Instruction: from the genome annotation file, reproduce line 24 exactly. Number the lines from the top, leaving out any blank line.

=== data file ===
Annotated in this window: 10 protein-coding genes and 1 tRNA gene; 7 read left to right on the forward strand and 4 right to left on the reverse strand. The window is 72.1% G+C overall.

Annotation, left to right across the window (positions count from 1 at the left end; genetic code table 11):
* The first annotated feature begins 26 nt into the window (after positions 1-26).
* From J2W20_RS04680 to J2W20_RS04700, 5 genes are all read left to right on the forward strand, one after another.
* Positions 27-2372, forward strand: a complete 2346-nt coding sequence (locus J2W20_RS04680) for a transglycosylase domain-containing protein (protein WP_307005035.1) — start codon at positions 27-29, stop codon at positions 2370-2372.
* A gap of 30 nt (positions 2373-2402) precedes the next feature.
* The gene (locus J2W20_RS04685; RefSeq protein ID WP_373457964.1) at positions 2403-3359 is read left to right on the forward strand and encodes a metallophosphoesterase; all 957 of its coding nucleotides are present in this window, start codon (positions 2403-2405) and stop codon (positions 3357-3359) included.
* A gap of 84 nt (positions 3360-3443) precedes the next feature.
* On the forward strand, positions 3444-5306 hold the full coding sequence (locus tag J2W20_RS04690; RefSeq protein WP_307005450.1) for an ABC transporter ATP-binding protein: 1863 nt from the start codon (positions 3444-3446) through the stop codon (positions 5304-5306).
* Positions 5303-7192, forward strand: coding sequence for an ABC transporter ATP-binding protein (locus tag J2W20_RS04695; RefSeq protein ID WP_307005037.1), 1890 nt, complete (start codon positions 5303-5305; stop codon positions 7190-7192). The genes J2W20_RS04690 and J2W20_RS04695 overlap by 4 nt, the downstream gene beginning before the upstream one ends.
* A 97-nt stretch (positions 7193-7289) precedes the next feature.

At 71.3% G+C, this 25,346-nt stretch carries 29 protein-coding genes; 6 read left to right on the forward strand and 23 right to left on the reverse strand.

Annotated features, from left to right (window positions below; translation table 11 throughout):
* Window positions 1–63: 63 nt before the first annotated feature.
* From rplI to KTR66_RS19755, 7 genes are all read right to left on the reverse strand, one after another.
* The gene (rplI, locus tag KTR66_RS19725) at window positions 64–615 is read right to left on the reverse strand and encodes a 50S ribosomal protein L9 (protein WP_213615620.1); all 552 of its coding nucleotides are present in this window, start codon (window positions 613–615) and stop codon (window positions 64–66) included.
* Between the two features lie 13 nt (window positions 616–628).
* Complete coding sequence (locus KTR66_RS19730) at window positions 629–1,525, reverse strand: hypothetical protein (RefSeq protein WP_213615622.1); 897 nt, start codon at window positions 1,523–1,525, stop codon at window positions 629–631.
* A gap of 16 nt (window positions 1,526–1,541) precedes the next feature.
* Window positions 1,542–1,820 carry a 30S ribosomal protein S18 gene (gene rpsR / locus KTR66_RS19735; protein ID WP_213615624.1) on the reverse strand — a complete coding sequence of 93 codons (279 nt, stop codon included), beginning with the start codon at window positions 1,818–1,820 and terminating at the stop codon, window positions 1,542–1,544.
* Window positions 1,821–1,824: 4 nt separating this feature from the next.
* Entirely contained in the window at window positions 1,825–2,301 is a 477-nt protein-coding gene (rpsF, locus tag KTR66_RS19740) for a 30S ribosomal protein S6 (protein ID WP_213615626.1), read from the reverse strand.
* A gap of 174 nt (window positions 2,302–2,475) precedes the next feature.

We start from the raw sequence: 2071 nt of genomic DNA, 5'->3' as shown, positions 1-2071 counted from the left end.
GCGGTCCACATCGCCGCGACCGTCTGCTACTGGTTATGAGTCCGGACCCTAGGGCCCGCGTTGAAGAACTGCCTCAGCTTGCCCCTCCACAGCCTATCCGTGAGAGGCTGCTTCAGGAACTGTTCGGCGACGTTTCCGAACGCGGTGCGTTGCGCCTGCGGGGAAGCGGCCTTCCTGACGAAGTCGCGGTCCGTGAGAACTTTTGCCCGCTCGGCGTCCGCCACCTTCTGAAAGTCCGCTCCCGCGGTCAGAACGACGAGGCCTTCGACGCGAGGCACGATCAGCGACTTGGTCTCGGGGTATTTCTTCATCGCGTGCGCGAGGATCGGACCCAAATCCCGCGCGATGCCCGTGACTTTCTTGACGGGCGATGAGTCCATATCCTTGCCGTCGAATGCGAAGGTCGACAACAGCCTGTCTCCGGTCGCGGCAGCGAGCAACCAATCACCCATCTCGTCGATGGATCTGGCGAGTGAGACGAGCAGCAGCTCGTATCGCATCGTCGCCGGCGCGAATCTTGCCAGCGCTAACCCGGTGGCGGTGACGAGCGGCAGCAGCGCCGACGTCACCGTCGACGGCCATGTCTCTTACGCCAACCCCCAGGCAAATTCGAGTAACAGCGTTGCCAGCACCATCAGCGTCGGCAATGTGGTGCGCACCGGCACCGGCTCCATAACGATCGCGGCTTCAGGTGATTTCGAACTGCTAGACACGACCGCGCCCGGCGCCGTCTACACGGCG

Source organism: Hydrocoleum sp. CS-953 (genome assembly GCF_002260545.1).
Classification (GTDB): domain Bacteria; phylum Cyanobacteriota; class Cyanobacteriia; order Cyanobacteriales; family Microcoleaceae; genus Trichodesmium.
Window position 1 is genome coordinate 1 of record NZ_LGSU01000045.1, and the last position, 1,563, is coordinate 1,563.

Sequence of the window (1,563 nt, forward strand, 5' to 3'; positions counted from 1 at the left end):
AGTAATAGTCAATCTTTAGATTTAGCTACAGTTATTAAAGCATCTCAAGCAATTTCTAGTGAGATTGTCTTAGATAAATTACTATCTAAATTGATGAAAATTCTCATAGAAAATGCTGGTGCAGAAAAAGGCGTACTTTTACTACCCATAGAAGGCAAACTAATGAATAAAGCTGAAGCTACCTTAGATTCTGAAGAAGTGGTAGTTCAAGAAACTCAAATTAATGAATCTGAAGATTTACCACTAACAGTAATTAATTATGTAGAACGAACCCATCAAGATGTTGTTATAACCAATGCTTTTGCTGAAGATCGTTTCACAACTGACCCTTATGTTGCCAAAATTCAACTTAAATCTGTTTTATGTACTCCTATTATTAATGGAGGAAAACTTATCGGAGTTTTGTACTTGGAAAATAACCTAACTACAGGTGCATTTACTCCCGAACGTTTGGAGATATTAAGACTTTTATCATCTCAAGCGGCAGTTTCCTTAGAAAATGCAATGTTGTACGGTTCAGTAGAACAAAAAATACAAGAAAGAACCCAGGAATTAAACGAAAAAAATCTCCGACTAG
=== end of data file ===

We start from the raw sequence: 2071 nt of genomic DNA, 5'->3' as shown, positions 1-2071 counted from the left end.